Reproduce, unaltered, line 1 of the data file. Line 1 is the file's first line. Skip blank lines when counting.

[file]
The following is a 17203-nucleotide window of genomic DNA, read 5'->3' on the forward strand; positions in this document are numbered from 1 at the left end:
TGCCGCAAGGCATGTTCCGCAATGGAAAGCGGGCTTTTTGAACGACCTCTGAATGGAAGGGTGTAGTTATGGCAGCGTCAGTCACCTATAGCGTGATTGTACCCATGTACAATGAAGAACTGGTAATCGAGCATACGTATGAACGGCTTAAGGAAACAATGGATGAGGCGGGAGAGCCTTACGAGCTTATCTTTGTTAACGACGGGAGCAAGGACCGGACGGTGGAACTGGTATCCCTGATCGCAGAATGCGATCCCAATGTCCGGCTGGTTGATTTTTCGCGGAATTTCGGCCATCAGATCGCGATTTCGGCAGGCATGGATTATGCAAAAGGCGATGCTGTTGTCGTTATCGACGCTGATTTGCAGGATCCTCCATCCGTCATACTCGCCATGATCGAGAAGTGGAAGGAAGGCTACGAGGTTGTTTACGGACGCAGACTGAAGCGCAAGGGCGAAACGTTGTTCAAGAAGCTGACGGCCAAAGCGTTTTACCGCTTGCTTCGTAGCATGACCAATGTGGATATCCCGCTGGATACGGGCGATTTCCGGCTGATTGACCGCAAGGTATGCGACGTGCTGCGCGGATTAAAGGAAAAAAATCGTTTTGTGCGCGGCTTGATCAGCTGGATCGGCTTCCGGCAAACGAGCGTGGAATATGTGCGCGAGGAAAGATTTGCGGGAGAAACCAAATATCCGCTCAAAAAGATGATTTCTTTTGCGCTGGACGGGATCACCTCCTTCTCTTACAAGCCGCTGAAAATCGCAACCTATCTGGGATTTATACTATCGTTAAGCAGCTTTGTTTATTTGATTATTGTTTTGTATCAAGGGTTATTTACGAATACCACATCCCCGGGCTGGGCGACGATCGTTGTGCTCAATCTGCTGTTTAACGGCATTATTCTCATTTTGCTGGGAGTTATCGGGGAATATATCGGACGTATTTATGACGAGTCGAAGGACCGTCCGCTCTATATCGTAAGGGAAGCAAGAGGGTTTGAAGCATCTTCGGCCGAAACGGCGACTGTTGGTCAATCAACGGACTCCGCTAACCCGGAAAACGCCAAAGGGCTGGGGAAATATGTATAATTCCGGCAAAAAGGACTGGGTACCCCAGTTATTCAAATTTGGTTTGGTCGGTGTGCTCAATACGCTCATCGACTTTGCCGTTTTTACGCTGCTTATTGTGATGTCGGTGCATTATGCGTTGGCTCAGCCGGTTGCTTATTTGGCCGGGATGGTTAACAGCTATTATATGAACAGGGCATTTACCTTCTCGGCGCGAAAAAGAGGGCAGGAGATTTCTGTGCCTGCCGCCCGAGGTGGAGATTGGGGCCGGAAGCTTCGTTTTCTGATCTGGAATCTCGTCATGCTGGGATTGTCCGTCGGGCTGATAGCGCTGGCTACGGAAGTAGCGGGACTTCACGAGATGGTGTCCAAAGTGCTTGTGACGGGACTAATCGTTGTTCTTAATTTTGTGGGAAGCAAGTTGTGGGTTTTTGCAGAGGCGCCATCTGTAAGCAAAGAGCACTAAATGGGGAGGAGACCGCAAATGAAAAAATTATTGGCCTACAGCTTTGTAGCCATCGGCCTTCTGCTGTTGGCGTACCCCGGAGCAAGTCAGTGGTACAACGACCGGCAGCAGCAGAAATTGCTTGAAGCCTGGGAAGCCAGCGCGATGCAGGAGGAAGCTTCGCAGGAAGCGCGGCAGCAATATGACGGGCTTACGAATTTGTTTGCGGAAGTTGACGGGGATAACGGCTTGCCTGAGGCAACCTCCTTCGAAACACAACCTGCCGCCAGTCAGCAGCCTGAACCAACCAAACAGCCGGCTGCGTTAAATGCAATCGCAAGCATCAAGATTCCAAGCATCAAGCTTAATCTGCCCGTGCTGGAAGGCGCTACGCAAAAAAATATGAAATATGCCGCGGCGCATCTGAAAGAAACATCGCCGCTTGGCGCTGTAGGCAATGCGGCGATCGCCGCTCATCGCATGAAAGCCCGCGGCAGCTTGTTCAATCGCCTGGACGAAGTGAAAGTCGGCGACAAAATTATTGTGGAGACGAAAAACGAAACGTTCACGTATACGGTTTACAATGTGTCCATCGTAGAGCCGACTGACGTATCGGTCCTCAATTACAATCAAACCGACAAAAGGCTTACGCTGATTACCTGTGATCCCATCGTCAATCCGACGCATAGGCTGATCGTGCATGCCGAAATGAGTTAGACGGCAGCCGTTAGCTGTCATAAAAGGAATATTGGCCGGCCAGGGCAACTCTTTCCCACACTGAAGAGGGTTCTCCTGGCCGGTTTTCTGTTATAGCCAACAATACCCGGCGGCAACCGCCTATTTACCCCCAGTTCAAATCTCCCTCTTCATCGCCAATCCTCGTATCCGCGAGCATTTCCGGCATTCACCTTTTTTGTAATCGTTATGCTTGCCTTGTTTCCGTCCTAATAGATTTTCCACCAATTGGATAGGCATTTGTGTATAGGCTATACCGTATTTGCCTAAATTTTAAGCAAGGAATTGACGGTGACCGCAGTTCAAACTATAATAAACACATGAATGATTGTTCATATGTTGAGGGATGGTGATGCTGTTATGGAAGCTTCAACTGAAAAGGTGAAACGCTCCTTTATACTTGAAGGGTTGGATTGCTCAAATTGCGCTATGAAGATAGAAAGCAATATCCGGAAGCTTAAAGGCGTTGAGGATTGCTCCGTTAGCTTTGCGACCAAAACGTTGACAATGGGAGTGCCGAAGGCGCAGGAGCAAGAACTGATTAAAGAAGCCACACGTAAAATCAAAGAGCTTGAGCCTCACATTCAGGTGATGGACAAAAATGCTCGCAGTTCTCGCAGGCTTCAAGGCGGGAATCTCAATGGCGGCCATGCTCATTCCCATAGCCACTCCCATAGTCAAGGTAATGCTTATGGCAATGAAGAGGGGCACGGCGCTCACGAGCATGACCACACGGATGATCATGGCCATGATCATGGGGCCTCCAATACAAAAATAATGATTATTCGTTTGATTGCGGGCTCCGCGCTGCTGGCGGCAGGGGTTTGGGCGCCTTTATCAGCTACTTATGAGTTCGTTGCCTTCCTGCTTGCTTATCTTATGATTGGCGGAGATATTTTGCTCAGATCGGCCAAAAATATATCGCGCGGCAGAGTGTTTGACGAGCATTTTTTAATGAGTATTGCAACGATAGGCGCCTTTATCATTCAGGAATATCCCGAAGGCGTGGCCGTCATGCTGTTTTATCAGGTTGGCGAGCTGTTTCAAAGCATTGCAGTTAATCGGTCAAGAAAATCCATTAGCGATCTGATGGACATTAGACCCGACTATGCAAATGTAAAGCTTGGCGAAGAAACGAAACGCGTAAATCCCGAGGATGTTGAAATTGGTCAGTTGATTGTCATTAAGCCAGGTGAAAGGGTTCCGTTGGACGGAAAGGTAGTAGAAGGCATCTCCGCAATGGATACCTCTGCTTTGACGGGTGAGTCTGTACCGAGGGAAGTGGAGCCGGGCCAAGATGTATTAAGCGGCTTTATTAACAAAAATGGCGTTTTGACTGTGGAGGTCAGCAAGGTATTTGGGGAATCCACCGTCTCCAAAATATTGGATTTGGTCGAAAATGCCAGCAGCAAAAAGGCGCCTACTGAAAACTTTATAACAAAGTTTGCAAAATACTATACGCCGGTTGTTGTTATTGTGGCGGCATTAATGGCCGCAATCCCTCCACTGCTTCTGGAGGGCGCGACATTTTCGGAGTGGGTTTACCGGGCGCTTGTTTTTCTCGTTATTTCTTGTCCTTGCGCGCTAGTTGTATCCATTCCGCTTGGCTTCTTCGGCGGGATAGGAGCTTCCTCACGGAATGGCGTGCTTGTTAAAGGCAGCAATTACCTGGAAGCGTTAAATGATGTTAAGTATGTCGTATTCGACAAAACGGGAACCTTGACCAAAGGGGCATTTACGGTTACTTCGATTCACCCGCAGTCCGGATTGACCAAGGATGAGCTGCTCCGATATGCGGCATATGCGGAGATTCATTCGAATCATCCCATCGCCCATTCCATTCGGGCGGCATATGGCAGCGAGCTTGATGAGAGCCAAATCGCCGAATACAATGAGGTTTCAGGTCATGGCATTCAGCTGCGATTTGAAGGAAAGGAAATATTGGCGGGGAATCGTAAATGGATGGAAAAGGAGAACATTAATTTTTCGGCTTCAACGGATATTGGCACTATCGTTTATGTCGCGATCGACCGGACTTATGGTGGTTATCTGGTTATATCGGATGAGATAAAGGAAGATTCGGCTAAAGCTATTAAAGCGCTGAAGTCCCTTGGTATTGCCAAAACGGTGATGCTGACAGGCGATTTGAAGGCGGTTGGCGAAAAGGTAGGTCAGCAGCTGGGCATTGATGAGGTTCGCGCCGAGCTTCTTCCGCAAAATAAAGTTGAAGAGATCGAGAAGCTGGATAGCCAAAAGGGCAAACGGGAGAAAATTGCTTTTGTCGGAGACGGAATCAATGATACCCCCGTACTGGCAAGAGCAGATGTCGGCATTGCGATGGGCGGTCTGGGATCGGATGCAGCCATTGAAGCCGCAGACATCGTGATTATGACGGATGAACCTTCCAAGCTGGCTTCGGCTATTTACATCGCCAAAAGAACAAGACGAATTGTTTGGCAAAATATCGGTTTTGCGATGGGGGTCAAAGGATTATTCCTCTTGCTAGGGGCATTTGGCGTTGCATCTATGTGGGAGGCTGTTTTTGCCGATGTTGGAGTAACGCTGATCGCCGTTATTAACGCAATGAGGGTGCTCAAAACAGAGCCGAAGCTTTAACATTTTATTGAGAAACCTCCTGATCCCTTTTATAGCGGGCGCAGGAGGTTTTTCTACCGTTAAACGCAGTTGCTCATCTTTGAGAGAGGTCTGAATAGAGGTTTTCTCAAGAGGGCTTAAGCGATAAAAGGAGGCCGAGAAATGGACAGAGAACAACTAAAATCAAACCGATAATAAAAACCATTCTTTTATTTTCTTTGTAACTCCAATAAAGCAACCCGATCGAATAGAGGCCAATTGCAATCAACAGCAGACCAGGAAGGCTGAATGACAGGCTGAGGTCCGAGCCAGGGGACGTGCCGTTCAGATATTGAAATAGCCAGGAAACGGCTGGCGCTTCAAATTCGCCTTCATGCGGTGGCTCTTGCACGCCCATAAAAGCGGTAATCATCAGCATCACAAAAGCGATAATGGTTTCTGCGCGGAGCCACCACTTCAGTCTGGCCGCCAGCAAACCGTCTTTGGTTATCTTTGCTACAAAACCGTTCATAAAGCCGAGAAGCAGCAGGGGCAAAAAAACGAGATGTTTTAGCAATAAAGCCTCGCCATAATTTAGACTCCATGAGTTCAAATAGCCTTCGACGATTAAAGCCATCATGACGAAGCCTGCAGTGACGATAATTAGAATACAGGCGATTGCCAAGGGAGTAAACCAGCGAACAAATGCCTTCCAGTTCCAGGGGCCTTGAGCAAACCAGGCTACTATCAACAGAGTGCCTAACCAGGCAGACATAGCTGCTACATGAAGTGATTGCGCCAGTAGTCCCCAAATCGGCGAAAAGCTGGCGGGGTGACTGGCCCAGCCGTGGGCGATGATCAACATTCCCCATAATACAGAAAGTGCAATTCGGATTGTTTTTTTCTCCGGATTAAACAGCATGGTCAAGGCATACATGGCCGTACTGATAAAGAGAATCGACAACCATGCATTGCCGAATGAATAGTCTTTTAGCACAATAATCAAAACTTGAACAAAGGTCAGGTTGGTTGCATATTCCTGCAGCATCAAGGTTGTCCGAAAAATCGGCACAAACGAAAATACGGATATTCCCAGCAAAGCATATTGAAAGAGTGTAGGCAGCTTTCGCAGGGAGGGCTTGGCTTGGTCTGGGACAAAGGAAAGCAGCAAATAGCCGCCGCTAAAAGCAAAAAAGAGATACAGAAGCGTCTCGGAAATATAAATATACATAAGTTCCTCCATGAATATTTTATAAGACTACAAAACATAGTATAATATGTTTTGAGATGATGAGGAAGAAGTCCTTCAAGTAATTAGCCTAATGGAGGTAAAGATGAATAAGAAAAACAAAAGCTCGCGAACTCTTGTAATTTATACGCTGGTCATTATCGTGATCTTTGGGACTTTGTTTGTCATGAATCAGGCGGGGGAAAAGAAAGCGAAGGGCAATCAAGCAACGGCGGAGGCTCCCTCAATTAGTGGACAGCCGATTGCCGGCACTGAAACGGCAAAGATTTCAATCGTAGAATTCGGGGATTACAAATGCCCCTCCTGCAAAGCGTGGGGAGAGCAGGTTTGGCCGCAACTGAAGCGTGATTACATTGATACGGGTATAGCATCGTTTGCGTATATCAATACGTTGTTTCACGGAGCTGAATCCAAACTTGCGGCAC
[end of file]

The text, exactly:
The following is a 17203-nucleotide window of genomic DNA, read 5'->3' on the forward strand; positions in this document are numbered from 1 at the left end: